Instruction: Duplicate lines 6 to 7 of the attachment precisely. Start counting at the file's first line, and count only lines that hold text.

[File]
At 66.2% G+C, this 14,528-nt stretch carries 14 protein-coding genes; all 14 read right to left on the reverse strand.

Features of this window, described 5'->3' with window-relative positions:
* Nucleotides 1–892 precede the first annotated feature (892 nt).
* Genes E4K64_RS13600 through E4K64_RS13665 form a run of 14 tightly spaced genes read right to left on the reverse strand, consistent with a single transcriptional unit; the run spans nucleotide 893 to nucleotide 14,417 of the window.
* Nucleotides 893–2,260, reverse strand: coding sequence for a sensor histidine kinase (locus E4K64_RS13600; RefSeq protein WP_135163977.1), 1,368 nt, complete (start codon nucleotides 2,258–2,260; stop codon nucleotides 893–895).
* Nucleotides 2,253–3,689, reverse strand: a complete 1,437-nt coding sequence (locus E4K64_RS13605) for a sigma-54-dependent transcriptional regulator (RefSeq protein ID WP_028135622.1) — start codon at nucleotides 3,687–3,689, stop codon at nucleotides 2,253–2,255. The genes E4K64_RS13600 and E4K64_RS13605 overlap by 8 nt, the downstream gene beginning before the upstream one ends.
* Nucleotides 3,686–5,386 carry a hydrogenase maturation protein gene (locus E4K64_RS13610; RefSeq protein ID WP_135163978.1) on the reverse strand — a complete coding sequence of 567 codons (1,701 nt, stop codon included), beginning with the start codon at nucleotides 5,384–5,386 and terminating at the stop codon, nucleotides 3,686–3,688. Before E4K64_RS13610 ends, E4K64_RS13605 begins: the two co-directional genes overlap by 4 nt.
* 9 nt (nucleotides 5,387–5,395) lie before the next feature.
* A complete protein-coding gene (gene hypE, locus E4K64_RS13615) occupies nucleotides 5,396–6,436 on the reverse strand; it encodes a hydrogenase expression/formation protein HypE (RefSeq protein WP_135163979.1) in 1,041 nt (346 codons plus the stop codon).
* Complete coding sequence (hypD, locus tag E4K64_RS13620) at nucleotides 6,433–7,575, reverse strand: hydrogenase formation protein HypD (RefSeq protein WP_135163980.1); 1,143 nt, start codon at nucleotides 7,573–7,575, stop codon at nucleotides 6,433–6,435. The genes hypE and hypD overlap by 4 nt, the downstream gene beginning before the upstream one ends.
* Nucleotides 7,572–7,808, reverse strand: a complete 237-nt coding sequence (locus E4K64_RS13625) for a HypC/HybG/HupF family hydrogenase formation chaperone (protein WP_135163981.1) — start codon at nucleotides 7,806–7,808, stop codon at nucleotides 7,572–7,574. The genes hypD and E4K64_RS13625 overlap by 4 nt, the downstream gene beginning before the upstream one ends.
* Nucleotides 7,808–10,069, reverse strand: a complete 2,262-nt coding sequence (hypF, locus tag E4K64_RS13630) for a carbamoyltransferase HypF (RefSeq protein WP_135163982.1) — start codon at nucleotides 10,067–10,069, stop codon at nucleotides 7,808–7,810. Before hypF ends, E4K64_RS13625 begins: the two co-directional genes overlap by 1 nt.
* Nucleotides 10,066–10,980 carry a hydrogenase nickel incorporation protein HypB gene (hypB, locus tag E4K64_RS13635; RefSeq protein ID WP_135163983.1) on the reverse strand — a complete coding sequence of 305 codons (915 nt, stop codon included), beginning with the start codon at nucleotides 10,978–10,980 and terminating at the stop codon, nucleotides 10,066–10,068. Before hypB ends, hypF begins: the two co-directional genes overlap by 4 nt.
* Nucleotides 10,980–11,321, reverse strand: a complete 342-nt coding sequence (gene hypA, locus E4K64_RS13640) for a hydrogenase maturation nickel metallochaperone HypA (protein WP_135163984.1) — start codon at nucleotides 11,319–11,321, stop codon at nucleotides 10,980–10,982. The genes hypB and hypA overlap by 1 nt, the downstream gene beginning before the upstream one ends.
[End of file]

* Nucleotides 2,253–3,689, reverse strand: a complete 1,437-nt coding sequence (locus E4K64_RS13605) for a sigma-54-dependent transcriptional regulator (RefSeq protein ID WP_028135622.1) — start codon at nucleotides 3,687–3,689, stop codon at nucleotides 2,253–2,255. The genes E4K64_RS13600 and E4K64_RS13605 overlap by 8 nt, the downstream gene beginning before the upstream one ends.
* Nucleotides 3,686–5,386 carry a hydrogenase maturation protein gene (locus E4K64_RS13610; RefSeq protein ID WP_135163978.1) on the reverse strand — a complete coding sequence of 567 codons (1,701 nt, stop codon included), beginning with the start codon at nucleotides 5,384–5,386 and terminating at the stop codon, nucleotides 3,686–3,688. Before E4K64_RS13610 ends, E4K64_RS13605 begins: the two co-directional genes overlap by 4 nt.